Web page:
Indeed, in all congressional districts with average incomes above $50,000, the average monthly Social Security retirement payment was $770.42, while the average payment in districts with incomes below $20,000 was only $603.83.45 Of course, that distribution does not necessarily mean that Social Security is regressive. However, it does mean that Social Security payments are not going to poor districts as much as they are to wealthy ones.
Last, it is important to recognize that one key to improving the condition of the poor in America is economic growth. The United States is currently undergoing one of the slowest economic growth periods since the Great Depression. As Figure 6 shows, the slowdown in economic growth has had its strongest impact on the poor. During the first half of the 1980s, a period of robust growth, the real family incomes of all economic groups rose substantially. However, between 1989 and 1994 as economic growth slowed, only the wealthiest Americans saw their real family incomes increase. Americans with incomes in the lowest 20 percent experienced a decline of nearly 6 percent.46
Change in Aggregate Real Income
Source: Derived from Bureau of the Census, Current Population Reports, Series P-60, March 1996, Table F-1.
In contrast to the current system, a privatized Social Security system would significantly increase savings, investment, and economic growth. The movement of so much capital into private markets would have a significant impact on economic growth. Martin Feldstein, for example, estimates that "the combination of the improved labor market incentives and the higher real return on savings has a net present-value gain of more than $15 trillion, an amount equivalent to 3 percent of each future year's GDP forever."47
Look, for example, at what happened in Chile after that country successfully privatized its pension system in 1981. As Robert Genetski, former chief economist at Chicago's Harris Bank, points out, "The buildup of funds in the workers' retirement accounts has produced a 29% savings rate. . . . Instead of resenting the rich, Chile's workers themselves are becoming rich."48 The cumulative assets handled by Chile's fund managers exceed $23 billion, or roughly 41 percent of GDP.49 During the past decade Chile's real GDP growth has averaged over 7 percent, more than double that of the United States.50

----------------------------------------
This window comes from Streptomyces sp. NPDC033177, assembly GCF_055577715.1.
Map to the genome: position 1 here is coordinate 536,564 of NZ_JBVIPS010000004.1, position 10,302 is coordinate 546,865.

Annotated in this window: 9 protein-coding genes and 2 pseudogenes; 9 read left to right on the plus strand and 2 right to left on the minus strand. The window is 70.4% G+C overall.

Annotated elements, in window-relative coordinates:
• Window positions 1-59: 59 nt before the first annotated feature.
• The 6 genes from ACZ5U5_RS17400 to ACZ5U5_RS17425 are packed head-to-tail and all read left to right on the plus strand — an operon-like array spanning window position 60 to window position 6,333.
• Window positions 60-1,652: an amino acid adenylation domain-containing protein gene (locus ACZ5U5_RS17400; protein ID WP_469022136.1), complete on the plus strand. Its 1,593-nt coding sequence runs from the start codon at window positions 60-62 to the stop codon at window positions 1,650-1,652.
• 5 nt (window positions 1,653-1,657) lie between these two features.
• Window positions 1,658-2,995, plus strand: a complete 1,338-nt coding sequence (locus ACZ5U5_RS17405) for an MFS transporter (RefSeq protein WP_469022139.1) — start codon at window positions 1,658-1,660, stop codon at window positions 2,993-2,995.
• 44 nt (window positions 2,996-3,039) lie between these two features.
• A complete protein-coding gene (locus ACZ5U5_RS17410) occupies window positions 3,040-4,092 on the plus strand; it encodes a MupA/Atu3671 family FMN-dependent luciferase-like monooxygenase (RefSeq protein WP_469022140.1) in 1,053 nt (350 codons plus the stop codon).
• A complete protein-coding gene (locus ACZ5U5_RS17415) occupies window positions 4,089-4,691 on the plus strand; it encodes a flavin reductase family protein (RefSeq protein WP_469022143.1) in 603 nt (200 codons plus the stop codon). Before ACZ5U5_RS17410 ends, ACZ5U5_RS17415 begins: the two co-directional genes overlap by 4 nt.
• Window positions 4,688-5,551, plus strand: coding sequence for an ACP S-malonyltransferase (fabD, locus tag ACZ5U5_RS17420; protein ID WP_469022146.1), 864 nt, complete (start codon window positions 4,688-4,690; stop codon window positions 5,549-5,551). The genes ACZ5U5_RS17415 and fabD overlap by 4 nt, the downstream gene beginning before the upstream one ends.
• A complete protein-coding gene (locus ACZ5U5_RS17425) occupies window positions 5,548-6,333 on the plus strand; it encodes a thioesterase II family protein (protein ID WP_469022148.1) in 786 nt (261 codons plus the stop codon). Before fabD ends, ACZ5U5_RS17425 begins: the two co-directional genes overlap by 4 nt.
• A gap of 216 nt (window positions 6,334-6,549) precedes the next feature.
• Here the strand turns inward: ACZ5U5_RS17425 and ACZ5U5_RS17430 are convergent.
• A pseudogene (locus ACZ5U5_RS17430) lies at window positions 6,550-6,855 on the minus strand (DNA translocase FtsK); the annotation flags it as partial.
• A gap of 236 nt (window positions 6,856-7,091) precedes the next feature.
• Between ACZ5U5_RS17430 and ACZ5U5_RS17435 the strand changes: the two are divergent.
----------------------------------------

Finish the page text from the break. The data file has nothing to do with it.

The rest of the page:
Privatizing the Social Security system can have the same beneficial economic impact here.51 Although all Americans will benefit from increased savings, investment, and economic growth, the poor will be among those receiving the biggest boost.
Giving the Poor Ownership in America
An important side benefit of Social Security privatization is that it would give every American--including poor Americans--an opportunity to participate in the economy by owning a part of it. In effect, a privatized pension system would act as a nationwide employee stock option plan, which would allow even the poorest workers to become capitalists. Through Social Security privatization, workers would become stockholders. The division between labor and capital would be broken down.
As minister of labor, José Piñera was the architect of Chile's successful privatization of its pension system. He explains the change that privatization brought to Chilean workers:
The new pension system gives Chileans a personal stake in the economy. A typical Chilean worker is not indifferent to the stock market or interest rates. When workers feel that they own a part of the country, not through party bosses or a Politburo, they are much more attached to the free market and a free society.52
The same empowerment of workers is possible through privatization of Social Security in this country.
The Alternatives to Privatization: A Bad Deal for the Poor
Finally, Social Security privatization must be looked at in light of the alternatives. Because of Social Security's looming insolvency, failure to privatize the system will almost certainly result in a reduction in benefits, an increase in payroll taxes, or--more likely--both. Those alternatives would be particularly devastating for the poor.
Most poor people do not pay much, if any, in income taxes. They do, however, pay payroll taxes. In fact, 76 percent of Americans pay more in payroll taxes than they do in federal income taxes.53 The payroll tax paid directly by individuals is matched by payments from employers. That adds significantly to the cost of employment and leads to a loss of jobs. According to the Congressional Budget Office, payroll tax increases between 1979 and 1982, for example, resulted in the permanent loss of 500,000 jobs.54 A subsequent study of the 1988 and 1990 payroll tax hikes, by economists Gary and Aldona Robbins, estimated job losses at 500,000 per year and the reduction the U.S. GNP of $30 billion per year.55